Acording to the FAO, “If we don’t change our habits now, global water demand could increase by 50 percent by 2030”. Goal number six of the sustainable development goals of the United Nations is to ensure access to water and sanitation for all.
Water scarcity is a global concern. For this reason, many authors have studied this problem. Ref. [3] focused on studying water demand in periods of scarcity. They analyzed tools that help improve irrigation methods, such as distribution uniformity, as well as supplemental and deficit irrigation strategies. Finally, emerging technologies have been advocated to manage water use and management. Ref. [4] focused on the challenges regarding water management by studying the various proposals to improve productivity in water distribution. For example, it analyzes and compares some recommendations such as reducing the production of water-intensive products, managing the supply and demand in the water, energy, and agriculture sectors, using more efficient irrigation systems and household appliances, reducing leakages in water infrastructures, and making investments in water infrastructures and technologies, among others. The authors proposes using well-established sectoral-oriented models and creating a link between them. Ref. [5] reviewed the water deficit and proposed a method that optimized irrigation for cultivating indigo woad root with water-saving techniques in China. Ref. [6] evaluated the irrigation strategies in a water-scarse area in the central United States. The authors focused on how irrigation strategies impact economic value. The strategies are fixed (the same process used for every year), and potential (perfect adjustment to each year’s weather) strategies and productivity were compared between them. To achieve the objective, the authors applied a crop simulation model. Ref. [7] studied the case of Kenya, which is known as a water-scarce country due to its low renewable freshwater supply (<1000 m3/capita/year). Alternatives were sought to address these problems, and various solutions were proposed, such as the regulation of water-use rights; the regulation and management of the water supply and sewerage services; water sanitation (all of which are contemplated in the strategic plan through the construction of large and medium dams to store water, as well as the investment in groundwater storage); and water management. Ref. [8] examined the problems and possible solutions to persistent drought periods in Iraq. Ref. [9] studied the water allocation in Ghba Subbasin, Ethiopia. The authors estimated the demands of the sectors that use this resource the most and proposed a distribution based on this planning. These estimation methods may help reduce uncertainty in water allocation, optimize the utilization of water resource projects, and so on.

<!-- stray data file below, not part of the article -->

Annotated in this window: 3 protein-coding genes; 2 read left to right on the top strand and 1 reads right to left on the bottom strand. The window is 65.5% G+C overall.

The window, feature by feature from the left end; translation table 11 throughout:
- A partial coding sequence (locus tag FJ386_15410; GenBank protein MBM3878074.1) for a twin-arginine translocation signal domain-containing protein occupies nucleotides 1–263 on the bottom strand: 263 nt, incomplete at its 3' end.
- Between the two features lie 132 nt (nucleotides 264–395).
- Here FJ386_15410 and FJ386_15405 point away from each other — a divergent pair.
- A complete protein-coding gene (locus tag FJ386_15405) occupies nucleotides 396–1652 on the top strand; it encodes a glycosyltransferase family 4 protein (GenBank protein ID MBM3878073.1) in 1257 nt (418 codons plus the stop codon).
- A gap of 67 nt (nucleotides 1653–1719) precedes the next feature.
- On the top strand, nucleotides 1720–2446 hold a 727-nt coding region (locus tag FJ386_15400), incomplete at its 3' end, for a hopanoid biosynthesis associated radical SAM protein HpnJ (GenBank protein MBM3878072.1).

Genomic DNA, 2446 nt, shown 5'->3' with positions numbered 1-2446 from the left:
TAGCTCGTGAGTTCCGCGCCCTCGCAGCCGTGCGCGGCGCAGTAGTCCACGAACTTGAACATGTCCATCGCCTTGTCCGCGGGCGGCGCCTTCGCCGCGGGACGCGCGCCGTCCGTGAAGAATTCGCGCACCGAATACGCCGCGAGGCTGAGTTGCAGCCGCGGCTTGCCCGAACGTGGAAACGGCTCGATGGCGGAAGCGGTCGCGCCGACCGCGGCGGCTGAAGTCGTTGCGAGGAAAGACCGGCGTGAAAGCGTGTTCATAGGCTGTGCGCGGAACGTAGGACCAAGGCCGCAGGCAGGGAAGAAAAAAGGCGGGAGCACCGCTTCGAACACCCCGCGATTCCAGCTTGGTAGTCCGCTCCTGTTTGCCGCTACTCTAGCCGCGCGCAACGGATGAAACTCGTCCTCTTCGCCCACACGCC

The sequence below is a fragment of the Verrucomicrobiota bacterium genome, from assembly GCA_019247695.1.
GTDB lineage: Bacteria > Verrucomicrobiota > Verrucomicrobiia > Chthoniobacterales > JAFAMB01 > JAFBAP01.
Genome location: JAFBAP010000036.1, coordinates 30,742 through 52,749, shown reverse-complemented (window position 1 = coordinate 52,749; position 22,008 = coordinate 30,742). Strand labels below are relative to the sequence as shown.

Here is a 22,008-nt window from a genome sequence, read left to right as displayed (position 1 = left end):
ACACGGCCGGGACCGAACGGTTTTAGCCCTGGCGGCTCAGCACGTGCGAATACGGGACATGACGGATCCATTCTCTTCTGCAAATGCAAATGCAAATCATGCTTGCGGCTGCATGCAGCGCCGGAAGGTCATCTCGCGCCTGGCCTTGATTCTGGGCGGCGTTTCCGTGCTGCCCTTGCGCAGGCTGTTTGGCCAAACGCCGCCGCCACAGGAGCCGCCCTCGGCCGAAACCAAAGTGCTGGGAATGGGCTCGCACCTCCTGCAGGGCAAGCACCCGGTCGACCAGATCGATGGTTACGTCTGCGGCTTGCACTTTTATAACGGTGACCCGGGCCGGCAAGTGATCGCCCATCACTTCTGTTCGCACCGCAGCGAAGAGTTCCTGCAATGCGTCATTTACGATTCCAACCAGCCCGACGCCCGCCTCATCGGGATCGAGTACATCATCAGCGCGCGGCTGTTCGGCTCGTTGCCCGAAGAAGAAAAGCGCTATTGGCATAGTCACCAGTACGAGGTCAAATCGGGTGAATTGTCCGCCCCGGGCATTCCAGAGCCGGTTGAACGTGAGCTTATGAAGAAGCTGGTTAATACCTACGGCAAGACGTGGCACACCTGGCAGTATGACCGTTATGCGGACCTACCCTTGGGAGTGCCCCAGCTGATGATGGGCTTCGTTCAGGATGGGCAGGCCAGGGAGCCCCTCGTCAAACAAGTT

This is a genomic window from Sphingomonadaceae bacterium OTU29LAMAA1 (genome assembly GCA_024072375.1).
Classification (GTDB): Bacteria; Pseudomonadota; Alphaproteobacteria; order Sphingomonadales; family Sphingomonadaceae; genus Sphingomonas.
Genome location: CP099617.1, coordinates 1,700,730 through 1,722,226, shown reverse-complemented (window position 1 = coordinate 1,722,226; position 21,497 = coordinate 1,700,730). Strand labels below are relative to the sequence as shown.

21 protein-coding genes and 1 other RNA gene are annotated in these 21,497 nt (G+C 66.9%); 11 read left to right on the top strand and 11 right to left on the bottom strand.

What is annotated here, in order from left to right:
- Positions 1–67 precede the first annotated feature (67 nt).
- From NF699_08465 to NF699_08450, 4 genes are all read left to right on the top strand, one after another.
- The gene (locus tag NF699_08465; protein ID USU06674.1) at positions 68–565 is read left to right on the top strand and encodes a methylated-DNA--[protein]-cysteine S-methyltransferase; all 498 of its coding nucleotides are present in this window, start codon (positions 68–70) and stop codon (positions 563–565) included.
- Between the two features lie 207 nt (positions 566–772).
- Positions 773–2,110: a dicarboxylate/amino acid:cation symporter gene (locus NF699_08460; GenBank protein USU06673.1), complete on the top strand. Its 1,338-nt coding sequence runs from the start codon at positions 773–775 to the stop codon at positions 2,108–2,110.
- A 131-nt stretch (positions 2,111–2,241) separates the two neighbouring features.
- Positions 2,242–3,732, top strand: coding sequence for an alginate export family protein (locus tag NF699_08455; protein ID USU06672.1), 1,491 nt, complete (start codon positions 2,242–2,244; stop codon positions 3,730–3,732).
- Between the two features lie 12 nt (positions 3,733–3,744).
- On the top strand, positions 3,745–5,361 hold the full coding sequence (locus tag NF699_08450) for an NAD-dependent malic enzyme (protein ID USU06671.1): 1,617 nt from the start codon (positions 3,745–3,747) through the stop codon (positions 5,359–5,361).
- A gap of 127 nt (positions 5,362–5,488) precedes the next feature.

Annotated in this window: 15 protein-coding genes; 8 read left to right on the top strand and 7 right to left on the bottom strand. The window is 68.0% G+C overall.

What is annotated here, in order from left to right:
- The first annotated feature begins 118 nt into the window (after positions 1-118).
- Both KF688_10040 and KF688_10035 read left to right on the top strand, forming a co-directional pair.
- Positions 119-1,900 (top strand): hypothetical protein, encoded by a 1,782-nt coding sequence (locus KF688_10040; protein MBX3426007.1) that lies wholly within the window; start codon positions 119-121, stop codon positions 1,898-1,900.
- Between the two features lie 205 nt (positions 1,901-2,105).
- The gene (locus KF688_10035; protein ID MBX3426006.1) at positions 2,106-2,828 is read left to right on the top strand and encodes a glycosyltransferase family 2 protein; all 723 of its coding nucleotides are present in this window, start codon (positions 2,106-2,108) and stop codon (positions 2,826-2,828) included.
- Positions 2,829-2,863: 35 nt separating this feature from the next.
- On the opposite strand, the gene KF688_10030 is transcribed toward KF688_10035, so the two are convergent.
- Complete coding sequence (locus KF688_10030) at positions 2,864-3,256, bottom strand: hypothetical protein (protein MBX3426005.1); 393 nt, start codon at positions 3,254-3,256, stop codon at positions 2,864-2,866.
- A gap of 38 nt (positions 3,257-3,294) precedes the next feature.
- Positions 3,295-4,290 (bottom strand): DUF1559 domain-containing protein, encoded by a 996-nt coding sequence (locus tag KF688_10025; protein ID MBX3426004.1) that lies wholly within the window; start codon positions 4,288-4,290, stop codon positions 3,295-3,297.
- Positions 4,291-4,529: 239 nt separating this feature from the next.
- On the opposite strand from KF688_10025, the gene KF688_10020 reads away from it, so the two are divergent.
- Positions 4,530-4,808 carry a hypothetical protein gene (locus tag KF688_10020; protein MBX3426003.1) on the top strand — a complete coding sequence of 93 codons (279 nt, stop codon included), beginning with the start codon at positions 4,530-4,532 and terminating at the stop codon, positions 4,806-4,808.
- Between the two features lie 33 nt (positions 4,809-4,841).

Therefore, these studies are relevant to provide more knowledge about the water sector, the effects of climate change, the problems, and the possible solutions to water scarcity. For this reason, we propose another approach, “the conflicting claims problems theory”, to give an alternative solution for water distribution between farmers in the Riudecanyes area in Catalonia.
Upon analyzing the literature, we have found that many authors have applied this theory to various economic areas. For instance, in the negotiations with respect to C O 2 emissions, Refs. [10,11] proposed a means to distribute C O 2 quotas to reduce pollution in the world. Regarding education, Ref. [12] put forward an efficient allocation of university funds among the departments through conflicting claims theory. Ref. [13] suggested the European Regional Development Fund (ERDF) distribution as a conflicting claim problem to achieve economic convergence among the concerned regions. Other authors also studied this subject, such as [14,15,16] who proposed a formal framework for rural development budget allocation using proper division techniques. Another example is the fishing sector [17,18,19], wherein fishing quotas have been proposed to find solutions to fish shortages. In addition, in the health sector, during the 2008 crisis, the Spanish government decided to cut public spending. Ref. [20] proposed to distribute the available budget for health care in Catalonia by applying distribution rules and inequality indexes.